Digital Transformation

Case Story: How RBC Successfully Scaled Content Across 22 Teams

Contently Case Stories is a series highlighting some of Contently’s most successful clients.

Marketers love to talk about scale. Brands that scale seem successful because their output is growing. And why would a company invest more money in something that wasn’t successful? Well, it turns out that happens more than you’d expect.

According to Forrester, 60 percent of buyers think their vendors give them too much material. On top of that, 54 percent of buyers believe much of the content they receive is useless. If you add in the fact that 80 percent of marketing assets are not used by salespeople, the picture becomes ever clearer. Every company wants to scale, but that doesn’t mean every company is scaling the right way.

When Royal Bank of Canada decided to invest in content marketing, it knew that scaling at the right pace would be crucial. As one of the largest financial institutions in the world, RBC serves millions of customers, employs more than 80,000 people, and earned more than $11.5 billion in new income last year. To make sure it was set up for long-term success, the marketing team took a methodical approach when developing a content strategy.

“We needed to make sure there was a consistent flow of content,” said Caroline Paxton, senior director of social media, content & strategic initiatives for RBC. “When it comes to competing for attention, we’re really competing against all media organizations, whether it’s national newspapers, the BuzzFeeds of the world, etc.”

At first, RBC started with a modest goal: have each division publish one piece of content per week. Over time, however, RBC has grown that pilot program into one of the most prolific content marketing operations around. As of 2018, 22 divisions, lines of business, and teams create content, all of it driving toward a cohesive strategy that ties the brand together.

For such a large enterprise business, the logistics of that system can be overwhelming. So how did RBC figure out how to scale while so many other brands are still struggling with the challenge?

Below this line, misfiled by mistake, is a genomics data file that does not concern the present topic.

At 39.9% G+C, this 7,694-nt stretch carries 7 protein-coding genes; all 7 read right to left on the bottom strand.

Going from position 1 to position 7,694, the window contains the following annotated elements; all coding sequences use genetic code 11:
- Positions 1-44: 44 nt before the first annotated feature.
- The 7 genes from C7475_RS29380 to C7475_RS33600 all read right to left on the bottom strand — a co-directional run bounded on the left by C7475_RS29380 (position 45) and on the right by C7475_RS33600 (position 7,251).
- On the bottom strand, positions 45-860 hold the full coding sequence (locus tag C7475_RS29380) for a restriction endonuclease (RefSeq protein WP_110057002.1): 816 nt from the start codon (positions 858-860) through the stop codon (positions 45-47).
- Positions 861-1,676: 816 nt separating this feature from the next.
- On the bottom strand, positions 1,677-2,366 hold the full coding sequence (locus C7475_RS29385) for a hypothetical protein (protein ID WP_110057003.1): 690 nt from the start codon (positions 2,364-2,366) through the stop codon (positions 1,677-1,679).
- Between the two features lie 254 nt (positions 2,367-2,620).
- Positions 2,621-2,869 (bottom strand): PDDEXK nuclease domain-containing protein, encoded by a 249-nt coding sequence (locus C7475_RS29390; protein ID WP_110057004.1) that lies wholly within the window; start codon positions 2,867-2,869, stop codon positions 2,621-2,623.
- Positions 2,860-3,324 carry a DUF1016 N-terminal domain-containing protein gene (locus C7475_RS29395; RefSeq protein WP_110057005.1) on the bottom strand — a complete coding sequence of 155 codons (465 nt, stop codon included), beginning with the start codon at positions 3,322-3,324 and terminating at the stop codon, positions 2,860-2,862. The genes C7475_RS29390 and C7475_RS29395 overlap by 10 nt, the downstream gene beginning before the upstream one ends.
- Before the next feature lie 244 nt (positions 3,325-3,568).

The starting point

When RBC initially partnered with Contently, in 2016, the brand made a key decision before jumping into the creative process: It decided to conduct a content audit.

With the help of a content strategist, RBC gathered all its existing content and marketing assets to identify any trends and use the information as a guide for its strategy. After crunching the data, one takeaway stood out from the rest. While only 19 percent of what RBC had in market was top funnel, and 27 percent fell in the middle of the funnel, more than half of all content was classified as bottom funnel.

The top two rungs of the funnel encompassed news, stories, and utility tools like a mortgage payment calculator. The bottom of the funnel is where brands make offers for acquisition. In other words, RBC had a huge opportunity to educate and entertain consumers before promoting its products.

“We like to use the analogy: Rather than going straight to marriage, how do we go on a date first and guide you along the path?” Paxton said. “Let’s not throw that acquisition offer at you right away.”

After establishing a new mission to have a better balance across the funnel, the brand was ready to bolster Discover & Learn, its central hub for top-of-funnel content. RBC’s personal and commercial banking division was the first to start creating content through the Contently platform. Over time, many other groups joined, including, Insurance, wealth management, and even RBCxMusic, a platform that connects Canadian music fans with music experiences.